Biden Hasn't Changed ICE's Budget, But He Has Changed The Agency's Approach
AILSA CHANG, HOST:
Under the Trump administration, immigration advocates rallied around the call to abolish ICE. ICE stands for Immigration and Customs Enforcement, the branch of Homeland Security responsible for detaining and deporting undocumented immigrants. Now, President Biden has not abolished ICE. In fact, his budget proposal today hardly changes funding for the agency. But the administration has been attempting to rein in and reorient the work of ICE.
With us now is Randy Capps, the director of U.S. research at the Migration Policy Institute. Welcome.
RANDY CAPPS: Hi, Ailsa. How are you? Thanks for having me on.
CHANG: Well, thanks for being with us. So can you just explain why you think the Biden administration is not cutting any funding to ICE, at least at this point?
CAPPS: I think that the Biden administration feels that there is still going to be a role for Immigration and Customs Enforcement. Part of that's the higher security work that the HSI agents do with human trafficking and drug trafficking and international crime, part of that is the detention beds that they feel they still need for people that get apprehended at the border, and part of that is to detain or monitor people who are arrested for very serious crimes inside the United States.
CHANG: OK. Well, then, how much would you say ICE's goals or priorities have shifted under Biden?
CAPPS: They've shifted a lot. ICE has issued interim priorities, but they're very narrow. It's only people who are arrested and convicted for very serious crimes. They call them aggravated felonies. Otherwise, they have to be a national security threat or arrested having come inside the country since November of 2020. And that's resulted in about a 50% reduction in ICE arrests since Biden's taken office. Where they are now is at the lowest level that we have seen almost since ICE was created...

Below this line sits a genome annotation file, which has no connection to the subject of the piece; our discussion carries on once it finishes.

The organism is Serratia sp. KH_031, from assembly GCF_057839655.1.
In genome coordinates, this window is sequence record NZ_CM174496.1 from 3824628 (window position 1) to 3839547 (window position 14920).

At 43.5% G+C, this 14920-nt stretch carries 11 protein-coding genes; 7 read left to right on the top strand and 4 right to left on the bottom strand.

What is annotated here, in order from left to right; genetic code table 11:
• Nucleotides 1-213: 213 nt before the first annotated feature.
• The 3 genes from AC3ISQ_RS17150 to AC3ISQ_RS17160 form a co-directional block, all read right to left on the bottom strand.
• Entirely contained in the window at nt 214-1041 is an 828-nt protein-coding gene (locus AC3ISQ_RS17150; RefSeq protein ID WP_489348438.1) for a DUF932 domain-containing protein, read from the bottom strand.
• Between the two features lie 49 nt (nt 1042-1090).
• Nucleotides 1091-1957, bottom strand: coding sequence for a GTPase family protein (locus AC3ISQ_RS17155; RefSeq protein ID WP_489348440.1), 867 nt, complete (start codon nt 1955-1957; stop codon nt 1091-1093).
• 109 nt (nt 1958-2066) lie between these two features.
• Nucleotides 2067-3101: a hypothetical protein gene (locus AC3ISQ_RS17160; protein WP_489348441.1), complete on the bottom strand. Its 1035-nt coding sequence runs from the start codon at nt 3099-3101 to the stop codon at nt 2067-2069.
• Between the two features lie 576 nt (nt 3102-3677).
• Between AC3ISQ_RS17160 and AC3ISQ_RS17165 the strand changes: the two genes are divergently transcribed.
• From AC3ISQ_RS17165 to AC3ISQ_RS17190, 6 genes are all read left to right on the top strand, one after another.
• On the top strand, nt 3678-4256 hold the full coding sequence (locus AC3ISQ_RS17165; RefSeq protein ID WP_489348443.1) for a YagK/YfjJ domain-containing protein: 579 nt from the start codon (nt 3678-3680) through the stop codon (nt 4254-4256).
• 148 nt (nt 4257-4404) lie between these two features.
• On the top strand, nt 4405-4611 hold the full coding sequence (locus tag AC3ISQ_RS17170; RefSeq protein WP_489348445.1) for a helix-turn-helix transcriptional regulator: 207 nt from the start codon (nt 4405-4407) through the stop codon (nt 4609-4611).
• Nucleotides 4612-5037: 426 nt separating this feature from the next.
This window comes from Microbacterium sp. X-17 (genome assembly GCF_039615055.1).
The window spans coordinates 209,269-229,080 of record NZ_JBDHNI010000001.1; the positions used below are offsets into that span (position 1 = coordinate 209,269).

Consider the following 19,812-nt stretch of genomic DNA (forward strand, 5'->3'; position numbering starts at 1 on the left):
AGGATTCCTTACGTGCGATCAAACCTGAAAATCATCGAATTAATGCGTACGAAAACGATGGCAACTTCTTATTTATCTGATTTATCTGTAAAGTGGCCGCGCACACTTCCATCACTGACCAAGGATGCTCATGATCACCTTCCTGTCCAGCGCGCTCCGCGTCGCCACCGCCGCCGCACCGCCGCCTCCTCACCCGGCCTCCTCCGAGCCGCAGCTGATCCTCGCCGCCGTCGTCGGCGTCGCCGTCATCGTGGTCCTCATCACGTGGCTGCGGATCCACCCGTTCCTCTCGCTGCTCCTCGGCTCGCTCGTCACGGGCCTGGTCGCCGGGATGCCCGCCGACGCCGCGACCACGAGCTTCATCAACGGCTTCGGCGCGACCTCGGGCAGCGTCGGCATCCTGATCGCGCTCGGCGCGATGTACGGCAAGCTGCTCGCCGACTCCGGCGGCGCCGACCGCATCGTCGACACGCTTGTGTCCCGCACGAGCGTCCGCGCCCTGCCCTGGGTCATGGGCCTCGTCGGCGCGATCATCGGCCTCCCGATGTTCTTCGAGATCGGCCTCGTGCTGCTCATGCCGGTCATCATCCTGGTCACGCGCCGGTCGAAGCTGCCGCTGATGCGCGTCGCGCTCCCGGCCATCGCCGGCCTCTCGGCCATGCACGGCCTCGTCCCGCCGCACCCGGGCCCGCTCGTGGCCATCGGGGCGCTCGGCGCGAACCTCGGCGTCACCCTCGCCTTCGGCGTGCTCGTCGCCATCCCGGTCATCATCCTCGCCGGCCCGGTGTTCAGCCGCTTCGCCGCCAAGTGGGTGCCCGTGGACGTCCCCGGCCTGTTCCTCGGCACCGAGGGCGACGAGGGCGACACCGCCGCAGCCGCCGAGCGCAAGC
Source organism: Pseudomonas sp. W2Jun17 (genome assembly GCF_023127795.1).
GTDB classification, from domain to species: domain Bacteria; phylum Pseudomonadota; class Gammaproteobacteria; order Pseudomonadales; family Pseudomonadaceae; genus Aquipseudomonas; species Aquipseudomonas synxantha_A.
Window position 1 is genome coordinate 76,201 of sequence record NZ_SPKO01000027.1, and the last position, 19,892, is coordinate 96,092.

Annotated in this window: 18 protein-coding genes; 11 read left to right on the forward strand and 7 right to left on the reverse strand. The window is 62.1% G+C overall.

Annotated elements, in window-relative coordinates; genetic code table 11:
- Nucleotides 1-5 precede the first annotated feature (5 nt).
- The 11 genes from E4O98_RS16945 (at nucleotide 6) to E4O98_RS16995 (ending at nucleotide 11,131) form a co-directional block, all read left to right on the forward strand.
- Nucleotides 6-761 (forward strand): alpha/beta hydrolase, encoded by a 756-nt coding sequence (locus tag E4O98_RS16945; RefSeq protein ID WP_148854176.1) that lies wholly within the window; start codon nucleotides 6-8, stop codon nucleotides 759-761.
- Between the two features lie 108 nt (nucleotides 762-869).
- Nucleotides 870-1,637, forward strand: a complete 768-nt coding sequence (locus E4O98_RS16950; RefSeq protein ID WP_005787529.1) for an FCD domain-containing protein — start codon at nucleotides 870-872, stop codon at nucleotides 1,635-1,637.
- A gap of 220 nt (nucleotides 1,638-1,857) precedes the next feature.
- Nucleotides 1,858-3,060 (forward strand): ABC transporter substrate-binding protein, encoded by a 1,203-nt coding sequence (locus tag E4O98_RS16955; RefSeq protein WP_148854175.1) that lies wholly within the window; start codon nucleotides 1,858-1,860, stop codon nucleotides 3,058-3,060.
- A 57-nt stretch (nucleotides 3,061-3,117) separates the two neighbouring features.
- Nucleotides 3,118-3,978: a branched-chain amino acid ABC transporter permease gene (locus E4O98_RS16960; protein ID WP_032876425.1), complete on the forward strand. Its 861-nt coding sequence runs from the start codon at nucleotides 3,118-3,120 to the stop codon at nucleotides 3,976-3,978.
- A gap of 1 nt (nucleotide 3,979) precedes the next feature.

CAPPS: ...Lower than at any time under Trump, any time under Obama and most of the latter years under Bush.
CHANG: That is fascinating. Well, if the Biden administration wanted to ramp down detentions even further, how could it do that - I mean, beyond decreasing funding, if it were to do that one day?
CAPPS: Well, I think what they're trying to do is focus on people that are clear security threats or public safety threats. And that's one of the issues. That can be more expensive. It's more work on the part of the officers to locate them. The other side of it is that ICE also assist with the border. When people get apprehended by the Border Patrol, if they are going to be held more than a few days, if they're adults, then they go into ICE custody. They're seeing the numbers go up and up at the border. When it comes to the adults, they've been near 20-year highs in the last couple of months. Secretary Mayorkas and the acting director, Johnson, have said that they're going to need ICE detention capacity to handle a possible increasing flow at the border in the coming months.
CHANG: Wow. Well, if the Biden administration wanted to find alternatives to more detentions, what could it do?
CAPPS: ICE could use different forms of monitoring and case management instead of detention to better track people. Right now, it's kind of all or nothing. It's detain or catch and release. They lose track of people because it takes often years for their asylum cases to go through the court system. So they've experimented with this case management approach before. It would involve giving lawyers, case managers and other resources to help keep asylum-seeking adults and families connected with the immigration system.
CHANG: Randy Capps directs U.S. research at the Migration Policy Institute. Thank you very much for joining us today.
CAPPS: Thank you so much.
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